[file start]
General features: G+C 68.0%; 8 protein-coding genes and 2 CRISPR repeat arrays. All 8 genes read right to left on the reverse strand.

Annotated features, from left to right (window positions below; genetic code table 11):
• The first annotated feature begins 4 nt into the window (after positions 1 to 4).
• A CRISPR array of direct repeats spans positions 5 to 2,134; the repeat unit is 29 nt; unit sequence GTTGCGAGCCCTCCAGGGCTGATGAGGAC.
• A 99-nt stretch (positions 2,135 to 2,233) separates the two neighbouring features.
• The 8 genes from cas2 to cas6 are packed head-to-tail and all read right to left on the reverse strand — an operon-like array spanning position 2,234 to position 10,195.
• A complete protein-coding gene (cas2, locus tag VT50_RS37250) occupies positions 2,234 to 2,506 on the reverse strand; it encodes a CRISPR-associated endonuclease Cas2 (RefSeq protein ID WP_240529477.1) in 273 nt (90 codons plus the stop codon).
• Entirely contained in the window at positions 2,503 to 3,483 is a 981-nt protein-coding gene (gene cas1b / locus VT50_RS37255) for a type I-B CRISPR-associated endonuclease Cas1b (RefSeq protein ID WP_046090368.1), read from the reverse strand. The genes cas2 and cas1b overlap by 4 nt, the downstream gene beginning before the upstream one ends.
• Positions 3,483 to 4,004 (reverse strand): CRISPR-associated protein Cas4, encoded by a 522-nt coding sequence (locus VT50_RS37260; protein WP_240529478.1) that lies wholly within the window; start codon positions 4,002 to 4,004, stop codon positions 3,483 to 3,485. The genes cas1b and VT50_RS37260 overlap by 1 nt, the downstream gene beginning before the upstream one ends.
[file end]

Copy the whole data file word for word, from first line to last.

General features: G+C 68.0%; 8 protein-coding genes and 2 CRISPR repeat arrays. All 8 genes read right to left on the reverse strand.

Annotated features, from left to right (window positions below; genetic code table 11):
• The first annotated feature begins 4 nt into the window (after positions 1 to 4).
• A CRISPR array of direct repeats spans positions 5 to 2,134; the repeat unit is 29 nt; unit sequence GTTGCGAGCCCTCCAGGGCTGATGAGGAC.
• A 99-nt stretch (positions 2,135 to 2,233) separates the two neighbouring features.
• The 8 genes from cas2 to cas6 are packed head-to-tail and all read right to left on the reverse strand — an operon-like array spanning position 2,234 to position 10,195.
• A complete protein-coding gene (cas2, locus tag VT50_RS37250) occupies positions 2,234 to 2,506 on the reverse strand; it encodes a CRISPR-associated endonuclease Cas2 (RefSeq protein ID WP_240529477.1) in 273 nt (90 codons plus the stop codon).
• Entirely contained in the window at positions 2,503 to 3,483 is a 981-nt protein-coding gene (gene cas1b / locus VT50_RS37255) for a type I-B CRISPR-associated endonuclease Cas1b (RefSeq protein ID WP_046090368.1), read from the reverse strand. The genes cas2 and cas1b overlap by 4 nt, the downstream gene beginning before the upstream one ends.
• Positions 3,483 to 4,004 (reverse strand): CRISPR-associated protein Cas4, encoded by a 522-nt coding sequence (locus VT50_RS37260; protein WP_240529478.1) that lies wholly within the window; start codon positions 4,002 to 4,004, stop codon positions 3,483 to 3,485. The genes cas1b and VT50_RS37260 overlap by 1 nt, the downstream gene beginning before the upstream one ends.